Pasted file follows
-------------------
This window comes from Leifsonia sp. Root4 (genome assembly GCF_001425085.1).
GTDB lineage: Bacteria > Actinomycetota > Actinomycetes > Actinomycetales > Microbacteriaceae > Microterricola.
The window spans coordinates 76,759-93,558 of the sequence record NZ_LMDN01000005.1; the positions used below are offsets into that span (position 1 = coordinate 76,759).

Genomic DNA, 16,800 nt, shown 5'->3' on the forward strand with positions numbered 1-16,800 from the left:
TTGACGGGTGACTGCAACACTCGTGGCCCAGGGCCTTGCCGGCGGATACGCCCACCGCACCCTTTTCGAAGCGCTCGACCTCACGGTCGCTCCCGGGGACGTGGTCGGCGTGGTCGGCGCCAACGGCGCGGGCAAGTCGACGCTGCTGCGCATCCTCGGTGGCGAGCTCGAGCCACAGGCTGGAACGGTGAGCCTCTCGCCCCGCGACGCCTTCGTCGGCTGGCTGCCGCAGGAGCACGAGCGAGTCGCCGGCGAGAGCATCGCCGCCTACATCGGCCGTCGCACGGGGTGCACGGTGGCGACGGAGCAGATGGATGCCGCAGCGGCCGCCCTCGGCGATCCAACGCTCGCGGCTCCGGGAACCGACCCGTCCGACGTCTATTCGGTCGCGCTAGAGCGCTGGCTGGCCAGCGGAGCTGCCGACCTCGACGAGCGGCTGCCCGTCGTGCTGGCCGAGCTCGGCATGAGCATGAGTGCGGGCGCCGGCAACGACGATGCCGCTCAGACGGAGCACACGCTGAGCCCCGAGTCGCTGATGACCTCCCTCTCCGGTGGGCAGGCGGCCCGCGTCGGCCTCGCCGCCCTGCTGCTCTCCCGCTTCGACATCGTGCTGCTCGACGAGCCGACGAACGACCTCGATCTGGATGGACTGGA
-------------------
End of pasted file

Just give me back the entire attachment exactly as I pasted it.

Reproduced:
This window comes from Leifsonia sp. Root4 (genome assembly GCF_001425085.1).
GTDB lineage: Bacteria > Actinomycetota > Actinomycetes > Actinomycetales > Microbacteriaceae > Microterricola.
The window spans coordinates 76,759-93,558 of the sequence record NZ_LMDN01000005.1; the positions used below are offsets into that span (position 1 = coordinate 76,759).

Genomic DNA, 16,800 nt, shown 5'->3' on the forward strand with positions numbered 1-16,800 from the left:
TTGACGGGTGACTGCAACACTCGTGGCCCAGGGCCTTGCCGGCGGATACGCCCACCGCACCCTTTTCGAAGCGCTCGACCTCACGGTCGCTCCCGGGGACGTGGTCGGCGTGGTCGGCGCCAACGGCGCGGGCAAGTCGACGCTGCTGCGCATCCTCGGTGGCGAGCTCGAGCCACAGGCTGGAACGGTGAGCCTCTCGCCCCGCGACGCCTTCGTCGGCTGGCTGCCGCAGGAGCACGAGCGAGTCGCCGGCGAGAGCATCGCCGCCTACATCGGCCGTCGCACGGGGTGCACGGTGGCGACGGAGCAGATGGATGCCGCAGCGGCCGCCCTCGGCGATCCAACGCTCGCGGCTCCGGGAACCGACCCGTCCGACGTCTATTCGGTCGCGCTAGAGCGCTGGCTGGCCAGCGGAGCTGCCGACCTCGACGAGCGGCTGCCCGTCGTGCTGGCCGAGCTCGGCATGAGCATGAGTGCGGGCGCCGGCAACGACGATGCCGCTCAGACGGAGCACACGCTGAGCCCCGAGTCGCTGATGACCTCCCTCTCCGGTGGGCAGGCGGCCCGCGTCGGCCTCGCCGCCCTGCTGCTCTCCCGCTTCGACATCGTGCTGCTCGACGAGCCGACGAACGACCTCGATCTGGATGGACTGGA